Rounding Out Kit With Olympus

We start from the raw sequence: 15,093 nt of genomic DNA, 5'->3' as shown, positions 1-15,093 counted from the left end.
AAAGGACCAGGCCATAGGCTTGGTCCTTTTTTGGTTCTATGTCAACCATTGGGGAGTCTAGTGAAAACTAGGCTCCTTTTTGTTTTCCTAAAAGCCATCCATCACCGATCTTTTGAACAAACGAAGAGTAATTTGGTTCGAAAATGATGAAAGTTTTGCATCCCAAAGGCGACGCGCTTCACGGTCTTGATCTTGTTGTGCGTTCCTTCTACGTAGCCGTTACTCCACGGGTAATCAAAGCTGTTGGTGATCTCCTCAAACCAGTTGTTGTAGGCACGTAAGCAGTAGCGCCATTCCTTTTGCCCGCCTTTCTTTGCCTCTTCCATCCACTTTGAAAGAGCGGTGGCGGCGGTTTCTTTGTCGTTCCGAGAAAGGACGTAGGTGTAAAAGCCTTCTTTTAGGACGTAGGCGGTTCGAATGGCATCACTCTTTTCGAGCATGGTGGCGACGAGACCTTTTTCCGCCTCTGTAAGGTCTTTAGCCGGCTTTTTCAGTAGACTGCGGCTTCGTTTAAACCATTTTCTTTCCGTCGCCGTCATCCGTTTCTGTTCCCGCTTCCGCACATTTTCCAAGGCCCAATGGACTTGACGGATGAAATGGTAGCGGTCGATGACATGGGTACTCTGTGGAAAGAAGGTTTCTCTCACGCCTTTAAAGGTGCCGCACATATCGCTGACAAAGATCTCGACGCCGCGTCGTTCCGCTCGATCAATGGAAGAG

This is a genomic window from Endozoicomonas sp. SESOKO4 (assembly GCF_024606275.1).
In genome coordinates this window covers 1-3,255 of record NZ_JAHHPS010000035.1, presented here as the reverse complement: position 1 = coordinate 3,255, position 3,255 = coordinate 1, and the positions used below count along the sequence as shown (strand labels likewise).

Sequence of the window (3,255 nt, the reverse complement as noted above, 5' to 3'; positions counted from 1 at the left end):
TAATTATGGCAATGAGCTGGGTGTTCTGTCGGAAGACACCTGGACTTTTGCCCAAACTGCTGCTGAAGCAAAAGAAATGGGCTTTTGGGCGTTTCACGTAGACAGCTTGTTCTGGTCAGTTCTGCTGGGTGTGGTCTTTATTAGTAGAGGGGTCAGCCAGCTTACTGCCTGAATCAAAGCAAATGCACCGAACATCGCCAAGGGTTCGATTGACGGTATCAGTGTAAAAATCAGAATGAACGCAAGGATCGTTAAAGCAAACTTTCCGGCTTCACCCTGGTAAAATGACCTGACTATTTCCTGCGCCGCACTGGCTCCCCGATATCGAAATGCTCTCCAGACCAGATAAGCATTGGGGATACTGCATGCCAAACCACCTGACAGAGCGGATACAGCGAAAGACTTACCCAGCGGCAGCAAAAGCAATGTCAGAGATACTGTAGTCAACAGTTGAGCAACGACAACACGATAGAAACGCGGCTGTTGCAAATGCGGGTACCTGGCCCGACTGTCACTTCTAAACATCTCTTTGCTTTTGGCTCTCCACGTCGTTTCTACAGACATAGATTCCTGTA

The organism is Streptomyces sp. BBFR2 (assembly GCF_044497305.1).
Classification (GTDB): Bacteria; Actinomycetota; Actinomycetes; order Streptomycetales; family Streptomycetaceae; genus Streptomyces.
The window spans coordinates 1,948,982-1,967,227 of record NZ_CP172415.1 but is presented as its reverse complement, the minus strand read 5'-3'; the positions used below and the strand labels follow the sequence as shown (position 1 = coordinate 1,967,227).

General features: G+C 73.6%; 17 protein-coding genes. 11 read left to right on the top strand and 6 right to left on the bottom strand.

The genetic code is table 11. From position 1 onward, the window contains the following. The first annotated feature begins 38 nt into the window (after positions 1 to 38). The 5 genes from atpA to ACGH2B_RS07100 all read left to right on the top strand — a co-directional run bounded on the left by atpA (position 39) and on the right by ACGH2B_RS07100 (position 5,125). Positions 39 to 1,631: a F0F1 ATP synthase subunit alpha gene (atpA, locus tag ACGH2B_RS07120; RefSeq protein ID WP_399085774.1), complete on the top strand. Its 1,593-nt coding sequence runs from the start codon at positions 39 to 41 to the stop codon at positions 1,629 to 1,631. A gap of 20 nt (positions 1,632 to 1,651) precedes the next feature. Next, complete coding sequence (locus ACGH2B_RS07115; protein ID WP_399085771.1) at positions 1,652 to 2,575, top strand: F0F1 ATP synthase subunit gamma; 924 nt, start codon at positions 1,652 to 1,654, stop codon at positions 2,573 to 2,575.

On my last trip to Iceland I decided to try something new when it came to the kit I was taking with me. Besides the Pentax 645Z medium format camera, which has been my main landscape camera for the past four years, I decided to add the Olympus OMD EM! Mark II micro four-thirds camera system to my bag. I’ve been shooting micro four thirds since it first hit the scene. The allure of using a smaller camera body, coupled with smaller lenses, was an appealing option. I have taken various Olympus and Panasonic bodies on trips with me before, but not from a standpoint of shooting for my gallery work that is sold to the public. The system was something I used for family trips, when I knew it wasn’t going to be shown to the public. That idea of not using it professionally changed this past year, when I put up an image into a gallery show and it sold. Ever since Olympus and Panasonic moved the sensor resolution to 20 mega pixels, it gave me more confidence in pushing the size output of my prints to 30 x 40, and even to 40 x 60. The output has been most impressive. Granted it will not match the 645Z’s numbers, but they are pretty good nonetheless. The one feature that Olympus offers, and now so does Panasonic, is the high-resolution mode that can give you a 50-mega-pixel image to play with. Granted the image comes only in jpeg format, versus raw, of which I would have proffered, but the high-resolution images are truly impressive, despite the limiting factor of only shooting static objects. Which for me is not an issue, since I primarily shoot landscapes. The other benefit of bringing the Oly along for the ride is the convenience of using it for street photography. I ended up using the camera around Reykjavik, and other locations once I cam back from the field. I really like the form factor of this camera, it reminds me of old film camera sizes, and for me that is a plus. I brought three lenses with me, and ended up using the 12-100mm f/4 exclusively, along with the 25mm f/1.2 pro lens for street. The 12-100mm is an amazing lens, and covers any situation you’d be in, with the exception of wildlife shots in my opinion. The Oly kit is light, easy on the back, and very compact. It’s a great travel solution if you are a pro or enthusiast. The images shown here were taken in Iceland, and represent high-resolution and standard output images. See if you can guess which is which.